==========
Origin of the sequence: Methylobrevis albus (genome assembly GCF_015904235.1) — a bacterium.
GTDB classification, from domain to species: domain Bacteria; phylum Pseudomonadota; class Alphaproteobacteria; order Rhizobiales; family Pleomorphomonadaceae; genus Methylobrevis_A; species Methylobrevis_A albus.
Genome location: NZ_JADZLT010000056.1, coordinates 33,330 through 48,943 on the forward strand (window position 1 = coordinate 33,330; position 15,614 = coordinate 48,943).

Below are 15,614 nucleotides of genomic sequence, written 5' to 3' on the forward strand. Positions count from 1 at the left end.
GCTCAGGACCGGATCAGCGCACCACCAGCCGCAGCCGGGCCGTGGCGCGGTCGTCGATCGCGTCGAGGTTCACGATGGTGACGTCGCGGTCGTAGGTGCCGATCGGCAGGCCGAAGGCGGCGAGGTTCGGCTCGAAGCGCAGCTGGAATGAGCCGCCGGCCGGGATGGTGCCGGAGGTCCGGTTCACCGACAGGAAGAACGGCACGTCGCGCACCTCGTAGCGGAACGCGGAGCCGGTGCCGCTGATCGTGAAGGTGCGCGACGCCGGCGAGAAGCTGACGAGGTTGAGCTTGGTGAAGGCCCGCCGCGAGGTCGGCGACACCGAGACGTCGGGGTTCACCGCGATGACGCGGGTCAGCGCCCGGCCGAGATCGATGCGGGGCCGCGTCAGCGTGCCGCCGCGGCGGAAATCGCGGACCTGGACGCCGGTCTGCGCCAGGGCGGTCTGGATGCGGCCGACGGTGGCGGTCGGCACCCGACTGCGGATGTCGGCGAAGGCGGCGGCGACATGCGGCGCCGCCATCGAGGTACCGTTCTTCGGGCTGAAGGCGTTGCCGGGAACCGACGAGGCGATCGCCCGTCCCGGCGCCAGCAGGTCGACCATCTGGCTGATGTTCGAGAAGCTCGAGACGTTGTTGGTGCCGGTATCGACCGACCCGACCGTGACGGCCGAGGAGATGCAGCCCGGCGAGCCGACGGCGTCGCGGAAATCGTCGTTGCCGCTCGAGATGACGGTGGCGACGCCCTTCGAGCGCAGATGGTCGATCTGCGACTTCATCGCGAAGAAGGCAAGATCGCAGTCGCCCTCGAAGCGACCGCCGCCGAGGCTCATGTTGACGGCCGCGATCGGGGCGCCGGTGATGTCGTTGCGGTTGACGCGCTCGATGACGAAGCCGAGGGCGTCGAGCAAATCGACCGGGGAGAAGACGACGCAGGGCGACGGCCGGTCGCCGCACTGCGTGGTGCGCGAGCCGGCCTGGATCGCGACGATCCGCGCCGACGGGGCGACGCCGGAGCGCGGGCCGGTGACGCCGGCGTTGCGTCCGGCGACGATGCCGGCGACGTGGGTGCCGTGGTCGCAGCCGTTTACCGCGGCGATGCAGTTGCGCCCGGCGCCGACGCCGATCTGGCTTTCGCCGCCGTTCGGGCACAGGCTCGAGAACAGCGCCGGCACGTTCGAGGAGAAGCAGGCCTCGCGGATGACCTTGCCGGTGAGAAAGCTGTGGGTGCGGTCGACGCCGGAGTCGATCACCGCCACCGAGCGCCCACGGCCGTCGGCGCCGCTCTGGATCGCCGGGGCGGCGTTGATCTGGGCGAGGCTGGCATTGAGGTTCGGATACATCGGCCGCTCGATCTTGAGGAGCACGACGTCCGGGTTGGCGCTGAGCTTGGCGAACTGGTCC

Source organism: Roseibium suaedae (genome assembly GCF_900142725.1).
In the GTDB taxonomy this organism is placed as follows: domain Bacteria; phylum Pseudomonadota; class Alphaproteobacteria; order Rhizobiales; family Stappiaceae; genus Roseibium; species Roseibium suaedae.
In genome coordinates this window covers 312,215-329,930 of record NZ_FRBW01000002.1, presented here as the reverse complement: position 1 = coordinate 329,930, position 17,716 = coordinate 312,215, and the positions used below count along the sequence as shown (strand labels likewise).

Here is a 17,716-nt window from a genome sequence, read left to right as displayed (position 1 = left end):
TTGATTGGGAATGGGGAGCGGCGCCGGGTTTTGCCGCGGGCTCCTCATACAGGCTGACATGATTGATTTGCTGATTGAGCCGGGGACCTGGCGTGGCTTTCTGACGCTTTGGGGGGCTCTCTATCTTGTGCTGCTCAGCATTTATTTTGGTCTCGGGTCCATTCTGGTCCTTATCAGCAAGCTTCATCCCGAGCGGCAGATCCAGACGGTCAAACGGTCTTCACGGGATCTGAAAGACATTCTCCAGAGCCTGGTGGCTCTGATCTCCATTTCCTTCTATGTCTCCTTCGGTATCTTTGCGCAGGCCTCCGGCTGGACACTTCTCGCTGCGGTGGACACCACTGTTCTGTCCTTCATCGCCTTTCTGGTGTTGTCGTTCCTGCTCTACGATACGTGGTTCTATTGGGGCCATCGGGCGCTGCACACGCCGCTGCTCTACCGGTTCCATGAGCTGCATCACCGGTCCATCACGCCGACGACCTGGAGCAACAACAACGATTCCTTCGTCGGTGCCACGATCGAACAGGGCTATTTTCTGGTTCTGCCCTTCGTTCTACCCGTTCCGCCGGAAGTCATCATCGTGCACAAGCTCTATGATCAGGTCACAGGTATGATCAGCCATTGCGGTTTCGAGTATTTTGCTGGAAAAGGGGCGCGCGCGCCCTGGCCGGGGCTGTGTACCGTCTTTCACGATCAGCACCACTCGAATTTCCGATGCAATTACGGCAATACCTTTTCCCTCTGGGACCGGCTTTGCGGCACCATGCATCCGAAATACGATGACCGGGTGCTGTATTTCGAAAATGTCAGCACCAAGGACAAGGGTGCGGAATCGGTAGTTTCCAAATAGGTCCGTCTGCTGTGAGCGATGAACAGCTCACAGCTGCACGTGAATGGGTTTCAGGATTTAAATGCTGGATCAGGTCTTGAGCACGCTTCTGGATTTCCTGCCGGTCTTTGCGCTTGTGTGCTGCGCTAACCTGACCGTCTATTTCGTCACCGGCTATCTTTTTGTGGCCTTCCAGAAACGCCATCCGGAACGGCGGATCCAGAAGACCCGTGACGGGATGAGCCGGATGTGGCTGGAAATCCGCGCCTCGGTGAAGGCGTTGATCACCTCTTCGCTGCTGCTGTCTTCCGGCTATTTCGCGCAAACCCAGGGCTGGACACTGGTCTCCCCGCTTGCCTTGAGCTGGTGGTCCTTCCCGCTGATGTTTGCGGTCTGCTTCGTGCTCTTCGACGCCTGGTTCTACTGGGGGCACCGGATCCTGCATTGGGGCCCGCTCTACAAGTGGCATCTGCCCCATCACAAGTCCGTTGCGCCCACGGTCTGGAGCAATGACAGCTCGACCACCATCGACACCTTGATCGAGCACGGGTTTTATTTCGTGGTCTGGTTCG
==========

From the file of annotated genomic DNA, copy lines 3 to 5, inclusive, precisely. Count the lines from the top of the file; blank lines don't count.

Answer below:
Genome location: NZ_JADZLT010000056.1, coordinates 33,330 through 48,943 on the forward strand (window position 1 = coordinate 33,330; position 15,614 = coordinate 48,943).

Below are 15,614 nucleotides of genomic sequence, written 5' to 3' on the forward strand. Positions count from 1 at the left end.
GCTCAGGACCGGATCAGCGCACCACCAGCCGCAGCCGGGCCGTGGCGCGGTCGTCGATCGCGTCGAGGTTCACGATGGTGACGTCGCGGTCGTAGGTGCCGATCGGCAGGCCGAAGGCGGCGAGGTTCGGCTCGAAGCGCAGCTGGAATGAGCCGCCGGCCGGGATGGTGCCGGAGGTCCGGTTCACCGACAGGAAGAACGGCACGTCGCGCACCTCGTAGCGGAACGCGGAGCCGGTGCCGCTGATCGTGAAGGTGCGCGACGCCGGCGAGAAGCTGACGAGGTTGAGCTTGGTGAAGGCCCGCCGCGAGGTCGGCGACACCGAGACGTCGGGGTTCACCGCGATGACGCGGGTCAGCGCCCGGCCGAGATCGATGCGGGGCCGCGTCAGCGTGCCGCCGCGGCGGAAATCGCGGACCTGGACGCCGGTCTGCGCCAGGGCGGTCTGGATGCGGCCGACGGTGGCGGTCGGCACCCGACTGCGGATGTCGGCGAAGGCGGCGGCGACATGCGGCGCCGCCATCGAGGTACCGTTCTTCGGGCTGAAGGCGTTGCCGGGAACCGACGAGGCGATCGCCCGTCCCGGCGCCAGCAGGTCGACCATCTGGCTGATGTTCGAGAAGCTCGAGACGTTGTTGGTGCCGGTATCGACCGACCCGACCGTGACGGCCGAGGAGATGCAGCCCGGCGAGCCGACGGCGTCGCGGAAATCGTCGTTGCCGCTCGAGATGACGGTGGCGACGCCCTTCGAGCGCAGATGGTCGATCTGCGACTTCATCGCGAAGAAGGCAAGATCGCAGTCGCCCTCGAAGCGACCGCCGCCGAGGCTCATGTTGACGGCCGCGATCGGGGCGCCGGTGATGTCGTTGCGGTTGACGCGCTCGATGACGAAGCCGAGGGCGTCGAGCAAATCGACCGGGGAGAAGACGACGCAGGGCGACGGCCGGTCGCCGCACTGCGTGGTGCGCGAGCCGGCCTGGATCGCGACGATCCGCGCCGACGGGGCGACGCCGGAGCGCGGGCCGGTGACGCCGGCGTTGCGTCCGGCGACGATGCCGGCGACGTGGGTGCCGTGGTCGCAGCCGTTTACCGCGGCGATGCAGTTGCGCCCGGCGCCGACGCCGATCTGGCTTTCGCCGCCGTTCGGGCACAGGCTCGAGAACAGCGCCGGCACGTTCGAGGAGAAGCAGGCCTCGCGGATGACCTTGCCGGTGAGAAAGCTGTGGGTGCGGTCGACGCCGGAGTCGATCACCGCCACCGAGCGCCCACGGCCGTCGGCGCCGCTCTGGATCGCCGGGGCGGCGTTGATCTGGGCGAGGCTGGCATTGAGGTTCGGATACATCGGCCGCTCGATCTTGAGGAGCACGACGTCCGGGTTGGCGCTGAGCTTGGCGAACTGGTCC